The days of "no means no" are giving way to "only yes means yes."
People perked their ears in August when California passed the first state-mandated collegiate consent policy. All California colleges receiving state funds would need to adopt an "affirmative consent" standard in their sexual violence prevention education for students and in adjudication of campus rape cases. In short, affirmative consent means "only yes means yes," rather than "no means no," and it requires both parties to get unambiguous, clear, affirmative consent in sexual interactions.
The University of California system backed the bill; several months earlier, its 10 institutions already implemented affirmative consent policies. The California State University system supported the legislation as well and plans to have affirmative consent in place on all of its 23 campuses.
But in the week the legislation sailed through the California Legislature, the University of North Carolina-Chapel Hill adopted the same policy without much of a whisper at the national level. It's in place at Gettysburg College, St. Louis University and the University of Iowa. And Antioch College has had it for 20 years.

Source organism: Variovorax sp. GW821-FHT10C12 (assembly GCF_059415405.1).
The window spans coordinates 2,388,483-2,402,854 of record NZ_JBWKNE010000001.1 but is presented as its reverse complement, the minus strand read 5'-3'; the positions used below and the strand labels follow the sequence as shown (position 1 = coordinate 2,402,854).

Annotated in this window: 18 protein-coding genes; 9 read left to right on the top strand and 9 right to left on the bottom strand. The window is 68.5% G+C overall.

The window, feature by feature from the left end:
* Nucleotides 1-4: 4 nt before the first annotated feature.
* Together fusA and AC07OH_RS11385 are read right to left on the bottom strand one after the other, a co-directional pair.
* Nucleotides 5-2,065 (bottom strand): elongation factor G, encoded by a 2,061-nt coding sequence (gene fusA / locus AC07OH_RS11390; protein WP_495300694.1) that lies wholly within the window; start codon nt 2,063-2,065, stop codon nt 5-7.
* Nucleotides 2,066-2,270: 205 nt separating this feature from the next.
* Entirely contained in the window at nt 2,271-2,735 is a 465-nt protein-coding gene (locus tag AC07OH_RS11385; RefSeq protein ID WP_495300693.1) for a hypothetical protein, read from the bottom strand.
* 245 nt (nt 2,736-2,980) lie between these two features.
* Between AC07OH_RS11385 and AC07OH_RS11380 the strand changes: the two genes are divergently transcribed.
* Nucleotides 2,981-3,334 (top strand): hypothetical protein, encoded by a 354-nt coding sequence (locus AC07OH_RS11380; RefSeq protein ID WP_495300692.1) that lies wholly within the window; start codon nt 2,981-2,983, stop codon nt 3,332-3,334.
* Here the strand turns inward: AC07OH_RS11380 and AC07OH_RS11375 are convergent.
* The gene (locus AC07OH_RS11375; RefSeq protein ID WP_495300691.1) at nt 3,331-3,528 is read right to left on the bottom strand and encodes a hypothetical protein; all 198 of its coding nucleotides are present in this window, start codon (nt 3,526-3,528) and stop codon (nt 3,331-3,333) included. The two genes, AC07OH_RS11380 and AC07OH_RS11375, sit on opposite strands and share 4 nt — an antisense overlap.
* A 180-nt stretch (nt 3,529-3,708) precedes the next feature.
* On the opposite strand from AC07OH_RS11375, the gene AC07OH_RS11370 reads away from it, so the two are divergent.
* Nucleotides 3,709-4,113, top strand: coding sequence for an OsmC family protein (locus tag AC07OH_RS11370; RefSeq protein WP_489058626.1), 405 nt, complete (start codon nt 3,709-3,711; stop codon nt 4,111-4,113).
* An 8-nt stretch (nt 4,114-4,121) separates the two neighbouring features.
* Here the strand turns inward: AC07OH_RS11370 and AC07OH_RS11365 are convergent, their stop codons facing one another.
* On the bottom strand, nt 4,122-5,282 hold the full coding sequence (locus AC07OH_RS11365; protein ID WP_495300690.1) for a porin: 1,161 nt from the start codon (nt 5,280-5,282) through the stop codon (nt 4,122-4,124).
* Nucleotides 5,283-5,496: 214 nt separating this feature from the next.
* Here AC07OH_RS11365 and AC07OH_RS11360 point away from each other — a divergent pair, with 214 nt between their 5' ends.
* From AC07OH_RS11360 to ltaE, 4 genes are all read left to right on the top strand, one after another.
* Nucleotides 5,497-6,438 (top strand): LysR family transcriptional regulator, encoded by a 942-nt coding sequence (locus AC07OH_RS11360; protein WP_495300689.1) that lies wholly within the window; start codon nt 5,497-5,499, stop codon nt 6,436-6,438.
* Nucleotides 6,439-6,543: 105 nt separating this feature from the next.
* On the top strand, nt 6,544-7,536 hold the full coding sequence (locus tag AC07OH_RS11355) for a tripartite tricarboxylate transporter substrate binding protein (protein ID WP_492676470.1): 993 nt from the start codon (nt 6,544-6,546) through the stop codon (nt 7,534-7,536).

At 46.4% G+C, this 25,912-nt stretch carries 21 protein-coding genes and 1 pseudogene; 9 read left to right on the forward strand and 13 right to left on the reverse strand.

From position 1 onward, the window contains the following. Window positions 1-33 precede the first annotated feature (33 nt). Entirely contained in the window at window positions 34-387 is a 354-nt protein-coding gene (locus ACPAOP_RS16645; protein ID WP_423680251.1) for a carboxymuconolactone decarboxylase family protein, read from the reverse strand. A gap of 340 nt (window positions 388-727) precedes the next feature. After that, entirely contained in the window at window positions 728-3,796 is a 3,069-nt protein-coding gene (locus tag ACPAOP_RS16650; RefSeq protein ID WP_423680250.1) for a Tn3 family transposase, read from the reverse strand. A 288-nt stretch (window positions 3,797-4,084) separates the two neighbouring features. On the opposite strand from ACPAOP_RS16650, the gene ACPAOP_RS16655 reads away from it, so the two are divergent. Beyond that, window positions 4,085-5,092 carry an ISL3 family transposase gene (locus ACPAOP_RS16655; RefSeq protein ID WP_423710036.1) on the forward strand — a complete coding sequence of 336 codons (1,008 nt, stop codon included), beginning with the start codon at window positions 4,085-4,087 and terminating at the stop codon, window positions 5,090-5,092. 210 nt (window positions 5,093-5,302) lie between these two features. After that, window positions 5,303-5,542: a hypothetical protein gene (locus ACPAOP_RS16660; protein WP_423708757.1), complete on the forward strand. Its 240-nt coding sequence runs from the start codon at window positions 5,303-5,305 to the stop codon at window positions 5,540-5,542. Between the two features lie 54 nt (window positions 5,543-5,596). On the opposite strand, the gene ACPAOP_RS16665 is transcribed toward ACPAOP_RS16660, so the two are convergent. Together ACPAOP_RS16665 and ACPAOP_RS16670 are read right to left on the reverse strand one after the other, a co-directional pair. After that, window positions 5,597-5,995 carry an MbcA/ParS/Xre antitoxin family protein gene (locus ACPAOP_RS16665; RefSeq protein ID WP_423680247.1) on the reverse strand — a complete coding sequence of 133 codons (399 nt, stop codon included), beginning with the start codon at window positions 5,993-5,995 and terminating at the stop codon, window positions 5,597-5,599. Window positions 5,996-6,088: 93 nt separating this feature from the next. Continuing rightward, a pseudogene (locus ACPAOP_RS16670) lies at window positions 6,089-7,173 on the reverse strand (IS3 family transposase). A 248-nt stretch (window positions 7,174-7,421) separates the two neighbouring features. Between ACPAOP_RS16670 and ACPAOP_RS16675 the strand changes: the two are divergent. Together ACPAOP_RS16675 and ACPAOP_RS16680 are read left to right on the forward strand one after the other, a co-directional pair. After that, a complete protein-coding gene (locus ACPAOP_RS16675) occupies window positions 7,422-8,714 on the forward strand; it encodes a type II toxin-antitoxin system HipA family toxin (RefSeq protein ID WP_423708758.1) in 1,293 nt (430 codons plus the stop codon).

In fact, at least 800 colleges have some form of an affirmative consent policy in place, according to the National Center for Higher Education Risk Management. The only Ivy league school without it is Harvard University, despite pressure by student activists. It's practically endorsed by the U.S. Department of Justice, too.